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These 'tourists' seek pain drugs

Lax Florida oversight makes it easy for users and dealers to obtain prescriptions.

Vanessa Blum | South Florida Sun-Sentinel, December 4, 2006

Out-of-state drug dealers and addicts are traveling long distances to visit Florida pain clinics, targeting the state because its lax oversight of prescription drugs makes scoring pills easier.

The unwanted tourism alarms state officials who have watched deaths from prescription pain medication skyrocket in recent years. In 2005, prescription drugs such as hydrocodone, methadone and oxycodone contributed to more overdose deaths than all other narcotics combined, according to Florida medical examiners.

Despite the known dangers, Florida lacks a system for tracking prescription drugs. That, according to law-enforcement officials, makes it a haven for addicts and "pill mills," where doctors churn out prescriptions without thoroughly examining patients.

The problem was noted in a national drug threat assessment released Nov. 15 by the U.S. Department of Justice. The report outlined the "drug run" phenomenon in South Florida, saying residents of states with prescription monitoring "have in some cases turned to traveling to nearby states . . . to illegally obtain pharmaceuticals."

Dozens seek doses

That was the case for more than two dozen people from Kentucky who drove 1,000 miles each way to see doctors in Palm Beach County and Fort Lauderdale. They came by the vanload throughout 2005 and early 2006, returning with doses of OxyContin, Endocet, Percocet, Methadose -- drugs that were more difficult to get at home, according to federal prosecutors.

Eight people involved in the trips pleaded guilty to drug-trafficking charges in Palm Beach federal court, and several more are being tried in Kentucky state courts for alleged drug-related crimes.

The Fort Lauderdale medical office that supplied some of their prescriptions also is being investigated.

Drugs prescribed by Florida doctors caused the deaths of five people in Kentucky, according to prosecutors. One man died from a fatal overdose during the 18-hour drive home.

"We've seen people coming from all over the Southeast United States," said Rick Zenuch, an agent with the Florida Department of Law Enforcement who monitors drug-related trends. "The fact is, illicit-drug traffickers don't see state lines as any boundary."

As of June, 32 states had adopted prescription-tracking programs to curb problems such as those in Florida, the most populous state without such a law.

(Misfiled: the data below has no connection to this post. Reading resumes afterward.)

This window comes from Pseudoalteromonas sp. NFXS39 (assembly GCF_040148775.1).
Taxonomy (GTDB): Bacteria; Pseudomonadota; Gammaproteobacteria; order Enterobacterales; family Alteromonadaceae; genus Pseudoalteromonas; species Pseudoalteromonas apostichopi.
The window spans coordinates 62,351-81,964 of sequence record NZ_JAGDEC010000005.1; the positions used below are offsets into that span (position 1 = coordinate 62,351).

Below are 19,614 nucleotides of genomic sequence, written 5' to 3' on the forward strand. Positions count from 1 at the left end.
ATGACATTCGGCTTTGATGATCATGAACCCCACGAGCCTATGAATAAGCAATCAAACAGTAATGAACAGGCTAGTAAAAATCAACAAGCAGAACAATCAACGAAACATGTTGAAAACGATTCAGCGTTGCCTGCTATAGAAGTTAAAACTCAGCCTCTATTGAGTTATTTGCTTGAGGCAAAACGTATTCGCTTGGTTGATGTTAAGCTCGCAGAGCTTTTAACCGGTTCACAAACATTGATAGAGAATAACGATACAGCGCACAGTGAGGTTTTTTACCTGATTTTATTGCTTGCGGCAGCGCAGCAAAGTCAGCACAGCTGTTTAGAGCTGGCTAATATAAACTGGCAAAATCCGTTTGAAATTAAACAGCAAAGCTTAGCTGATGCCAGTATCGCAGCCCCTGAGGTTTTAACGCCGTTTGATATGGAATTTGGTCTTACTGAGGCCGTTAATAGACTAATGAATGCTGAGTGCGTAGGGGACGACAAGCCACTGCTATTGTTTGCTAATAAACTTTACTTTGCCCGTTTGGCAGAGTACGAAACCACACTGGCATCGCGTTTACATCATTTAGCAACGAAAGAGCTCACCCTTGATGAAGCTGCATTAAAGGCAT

Doctor shoppers

While each system follows slightly different rules, the primary goal is to identify forged prescriptions and to expose so-called doctor shoppers who visit multiple physicians and pharmacies seeking drugs.

The programs generally require doctors to submit information on prescriptions to a centralized database. When an order is filled, the pharmacist also sends an electronic record.

If a doctor or pharmacist were to notice anything amiss in a patient's file, they could contact law enforcement or state health officers.

Kentucky's system is a model for other jurisdictions. Its effectiveness drove illicit-drug seekers to surrounding states such as Indiana, Ohio, Virginia and West Virginia. Each, in turn, created tracking programs, said Danna Droz, a former administrator of Kentucky's system.

In 2004, Florida's Legislature seemed poised to jump on the bandwagon. OxyContin manufacturer Purdue Pharma agreed to pay the state $2 million to cover start-up costs. But key legislators blocked a vote on the proposal, citing its annual $2.8 million price tag and patient-privacy considerations.

Dr. Rafael Miguel, a professor of pain medicine at the University of South Florida in Tampa, called the inaction "infuriating and depressing."

"You have to provide Florida doctors with tools so they can safely prescribe these medications and know they're in the right hands," Miguel said. "Right now, doctors are being made unwilling and unknowing participants in the drug trade."

A similar proposal languished and died this year as the Legislature focused on other issues. Drug enforcers such as Bill Janes, director of the Florida Office of Drug Control, vow to continue their push. Janes said working with lawmakers to pass a prescription-tracking program is his top priority for the new legislative session.